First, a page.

Identifying Men Who Benefit from Drug Treatment for Fracture Prevention

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Men with osteoporosis as defined by World Health Organization (WHO) criteria are most likely to benefit from drug treatment, according to a study published in BMJ.

 

The researchers included 5,880 men aged at least 65 years from the Multicenter Osteoporotic Fractures in Men Study (MrOS) in their analysis. They categorized the participants as having osteoporosis according to WHO criteria alone; having osteoporosis according to NOF criteria alone; having a high fracture risk without osteoporosis; and having low fracture risk without osteoporosis.

 

Results indicated that 130 men had osteoporosis as defined by WHO criteria, and 422 additional men had osteoporosis as defined by the NOF definition. Total prevalence of osteoporosis was 9.4%, according to the study abstract.

 

The researchers found that 936 (15.9%) additional men without osteoporosis were identified as having a high fracture risk when the NOF-derived FRAX intervention thresholds were applied. The total prevalence of men eligible for drug treatment then climbed to 25.3%.

 

Data also showed that 10-year hip fracture probability was 20.6% for men with osteoporosis defined by WHO criteria alone vs. 6.8% for men with osteoporosis defined by NOF criteria alone. Additionally, 10-year fracture probabilities were 6.4% for men without osteoporosis but at high risk for fracture and 1.5% for men without osteoporosis and at low risk for fracture.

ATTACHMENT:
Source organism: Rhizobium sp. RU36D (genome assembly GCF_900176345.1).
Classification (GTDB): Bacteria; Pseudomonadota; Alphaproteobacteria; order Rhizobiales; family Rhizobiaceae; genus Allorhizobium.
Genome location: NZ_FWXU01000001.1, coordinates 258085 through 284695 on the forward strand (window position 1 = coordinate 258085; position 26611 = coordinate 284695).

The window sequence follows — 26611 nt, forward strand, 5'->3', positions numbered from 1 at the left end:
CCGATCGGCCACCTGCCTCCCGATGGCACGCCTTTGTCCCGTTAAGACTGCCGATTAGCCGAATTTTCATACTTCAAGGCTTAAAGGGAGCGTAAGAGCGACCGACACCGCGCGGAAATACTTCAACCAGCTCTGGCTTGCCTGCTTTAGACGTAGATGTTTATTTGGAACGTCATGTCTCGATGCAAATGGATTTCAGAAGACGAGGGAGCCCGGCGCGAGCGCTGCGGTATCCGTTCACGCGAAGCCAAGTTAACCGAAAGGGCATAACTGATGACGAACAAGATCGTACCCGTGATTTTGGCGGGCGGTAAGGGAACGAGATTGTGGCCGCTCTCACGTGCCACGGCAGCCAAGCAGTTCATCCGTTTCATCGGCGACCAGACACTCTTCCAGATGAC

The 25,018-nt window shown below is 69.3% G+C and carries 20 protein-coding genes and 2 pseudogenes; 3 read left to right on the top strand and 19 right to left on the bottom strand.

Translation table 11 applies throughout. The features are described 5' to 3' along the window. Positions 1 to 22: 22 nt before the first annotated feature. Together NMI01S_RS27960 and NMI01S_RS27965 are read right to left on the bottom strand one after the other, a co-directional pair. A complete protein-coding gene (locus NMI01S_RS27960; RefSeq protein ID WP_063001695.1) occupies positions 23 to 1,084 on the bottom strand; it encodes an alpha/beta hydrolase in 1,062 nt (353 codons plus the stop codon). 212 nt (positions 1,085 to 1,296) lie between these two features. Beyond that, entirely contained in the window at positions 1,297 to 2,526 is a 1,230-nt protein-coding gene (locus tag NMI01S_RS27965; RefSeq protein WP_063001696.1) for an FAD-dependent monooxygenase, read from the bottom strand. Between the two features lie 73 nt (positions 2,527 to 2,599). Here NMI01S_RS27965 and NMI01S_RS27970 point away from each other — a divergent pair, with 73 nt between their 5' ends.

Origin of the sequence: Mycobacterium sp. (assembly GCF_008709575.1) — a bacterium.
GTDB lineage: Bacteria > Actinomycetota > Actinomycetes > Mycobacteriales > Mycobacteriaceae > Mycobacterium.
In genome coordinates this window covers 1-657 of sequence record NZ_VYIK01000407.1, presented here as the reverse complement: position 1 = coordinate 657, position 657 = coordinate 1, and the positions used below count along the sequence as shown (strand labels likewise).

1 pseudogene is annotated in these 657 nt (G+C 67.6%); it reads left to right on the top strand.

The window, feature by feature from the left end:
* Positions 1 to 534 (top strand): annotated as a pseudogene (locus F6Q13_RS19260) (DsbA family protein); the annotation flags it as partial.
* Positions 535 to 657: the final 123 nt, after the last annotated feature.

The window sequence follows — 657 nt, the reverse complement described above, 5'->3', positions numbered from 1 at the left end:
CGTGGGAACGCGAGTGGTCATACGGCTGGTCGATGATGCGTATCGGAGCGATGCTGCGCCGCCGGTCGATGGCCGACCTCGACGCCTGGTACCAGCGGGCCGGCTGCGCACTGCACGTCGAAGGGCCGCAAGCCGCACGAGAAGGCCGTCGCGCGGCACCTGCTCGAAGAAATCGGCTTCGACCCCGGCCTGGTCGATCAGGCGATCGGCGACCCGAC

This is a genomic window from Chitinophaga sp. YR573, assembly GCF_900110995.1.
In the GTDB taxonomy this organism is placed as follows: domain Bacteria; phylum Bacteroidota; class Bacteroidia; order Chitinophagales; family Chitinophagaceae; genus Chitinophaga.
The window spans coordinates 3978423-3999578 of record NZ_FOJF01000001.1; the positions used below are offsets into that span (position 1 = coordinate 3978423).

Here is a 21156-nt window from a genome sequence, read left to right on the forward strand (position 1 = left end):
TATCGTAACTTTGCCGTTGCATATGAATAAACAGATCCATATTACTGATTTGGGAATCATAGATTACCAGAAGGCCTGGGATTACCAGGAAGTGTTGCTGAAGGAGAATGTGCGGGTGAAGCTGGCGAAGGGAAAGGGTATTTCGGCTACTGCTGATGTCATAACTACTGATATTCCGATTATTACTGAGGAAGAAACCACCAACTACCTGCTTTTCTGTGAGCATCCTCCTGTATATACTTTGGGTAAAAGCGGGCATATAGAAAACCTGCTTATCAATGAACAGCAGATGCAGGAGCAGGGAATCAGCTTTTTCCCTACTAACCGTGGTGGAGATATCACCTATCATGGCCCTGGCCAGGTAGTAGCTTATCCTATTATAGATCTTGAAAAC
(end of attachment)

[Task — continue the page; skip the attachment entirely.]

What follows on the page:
Further, men with osteoporosis as defined by WHO criteria had greater fracture probabilities than FRAX-predicted probabilities (hip fracture, 20.6% vs. 9.5%; major osteoporotic fracture, 30.0% vs. 17.4%).

 

The researchers concluded that extending the criteria for men who would benefit from drug treatment to prevent fracture beyond the WHO definition has “uncertain value.”

Identifying Men Who Benefit from Drug Treatment for Fracture Prevention
Identifying Men Who Benefit from Drug Treatment for Fracture Prevention
In this cohort of community dwelling older men living in the United States, we found that the choice of definition of osteoporosis and use of National Osteoporosis Foundation derived FRAX intervention thresholds had major effects on the proportion of men identified as candidates for drug treatment to prevent fracture.
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